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Politicians and civil servants


Admission requirements

This course is open to all students enrolled in the Master Public Administration.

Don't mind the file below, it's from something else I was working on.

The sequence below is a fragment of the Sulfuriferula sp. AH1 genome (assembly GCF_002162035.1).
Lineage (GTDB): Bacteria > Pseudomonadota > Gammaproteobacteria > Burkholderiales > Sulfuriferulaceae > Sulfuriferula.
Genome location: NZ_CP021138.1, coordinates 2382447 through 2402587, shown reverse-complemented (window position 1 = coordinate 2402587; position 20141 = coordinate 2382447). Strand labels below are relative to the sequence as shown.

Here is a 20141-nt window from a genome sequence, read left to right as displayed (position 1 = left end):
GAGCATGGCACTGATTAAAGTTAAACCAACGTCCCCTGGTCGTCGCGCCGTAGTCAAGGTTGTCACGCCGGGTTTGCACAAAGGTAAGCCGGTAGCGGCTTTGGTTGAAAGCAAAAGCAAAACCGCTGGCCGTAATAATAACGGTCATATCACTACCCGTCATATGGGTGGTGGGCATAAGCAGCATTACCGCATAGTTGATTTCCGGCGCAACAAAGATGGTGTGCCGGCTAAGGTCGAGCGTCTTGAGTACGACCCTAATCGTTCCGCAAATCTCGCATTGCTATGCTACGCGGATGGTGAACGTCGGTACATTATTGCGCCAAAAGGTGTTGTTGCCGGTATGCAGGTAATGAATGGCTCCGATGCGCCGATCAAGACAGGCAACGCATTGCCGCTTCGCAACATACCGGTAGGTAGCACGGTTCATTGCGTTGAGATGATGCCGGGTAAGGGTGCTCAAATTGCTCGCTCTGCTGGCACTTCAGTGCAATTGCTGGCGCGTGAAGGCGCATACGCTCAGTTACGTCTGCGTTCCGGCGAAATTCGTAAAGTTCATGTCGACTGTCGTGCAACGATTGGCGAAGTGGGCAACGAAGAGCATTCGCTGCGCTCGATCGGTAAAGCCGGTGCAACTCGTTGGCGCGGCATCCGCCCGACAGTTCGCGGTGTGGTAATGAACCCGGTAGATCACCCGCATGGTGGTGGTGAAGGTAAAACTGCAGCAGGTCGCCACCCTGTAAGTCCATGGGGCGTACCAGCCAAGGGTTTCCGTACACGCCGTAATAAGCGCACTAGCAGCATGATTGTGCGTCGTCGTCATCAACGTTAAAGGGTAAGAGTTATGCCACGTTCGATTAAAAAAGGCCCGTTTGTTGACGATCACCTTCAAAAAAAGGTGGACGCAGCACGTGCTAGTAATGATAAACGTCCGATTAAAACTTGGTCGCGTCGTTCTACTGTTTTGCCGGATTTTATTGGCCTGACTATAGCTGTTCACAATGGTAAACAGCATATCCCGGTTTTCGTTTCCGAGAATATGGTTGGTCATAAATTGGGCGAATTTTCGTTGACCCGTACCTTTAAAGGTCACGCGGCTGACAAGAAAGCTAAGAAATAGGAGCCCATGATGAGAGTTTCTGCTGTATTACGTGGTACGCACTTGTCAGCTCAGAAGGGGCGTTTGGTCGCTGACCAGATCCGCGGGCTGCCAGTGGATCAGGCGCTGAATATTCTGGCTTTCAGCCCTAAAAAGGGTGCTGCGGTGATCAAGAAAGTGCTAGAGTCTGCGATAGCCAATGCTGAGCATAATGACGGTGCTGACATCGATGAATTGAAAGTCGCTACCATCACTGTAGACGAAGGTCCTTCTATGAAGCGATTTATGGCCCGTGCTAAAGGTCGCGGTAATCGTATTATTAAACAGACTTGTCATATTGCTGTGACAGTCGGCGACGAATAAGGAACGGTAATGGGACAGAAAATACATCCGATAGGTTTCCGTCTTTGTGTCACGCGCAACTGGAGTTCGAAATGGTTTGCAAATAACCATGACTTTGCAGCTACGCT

A good relationship between politics and the administration is essential for successful government. In practice the success of politicians is very much dependent on the quality of their staff. The relationship between a minister and his civil servants can make or break a minister’s future and is a key factor in success or failure of Government. There are many potential tensions between the two. The civil service is supposed to give frank and fearless advice, which can sometimes be perceived as not convenient. Civil servants have to provide state of the art information and maintain strict neutrality in preparing and executing policy. Politicians on their part want to achieve political and electoral successes, and are therefore very much focused on the media and their image. The horizon of politicians differs from the horizon of civil servants. Also their basic values are different. Politicians sometimes express as their feeling that civil servants have too much power, and are not willing to respond quickly to their wishes or to the demands of society. In the eyes of politicians civil servants lack, it is said, enough sensitivity for the daily political challenges and for the need to respond as fast as possible. Politicians also feel uncomfortable about the monopoly of civil servants as far as information or relevant networks in society and among stakeholders are concerned. Civil servants are sceptical about the short term and image oriented focus and of politicians and their eagerness for prompt and immediate but in many cases not deliberate action. There is a growing gap between the two systems.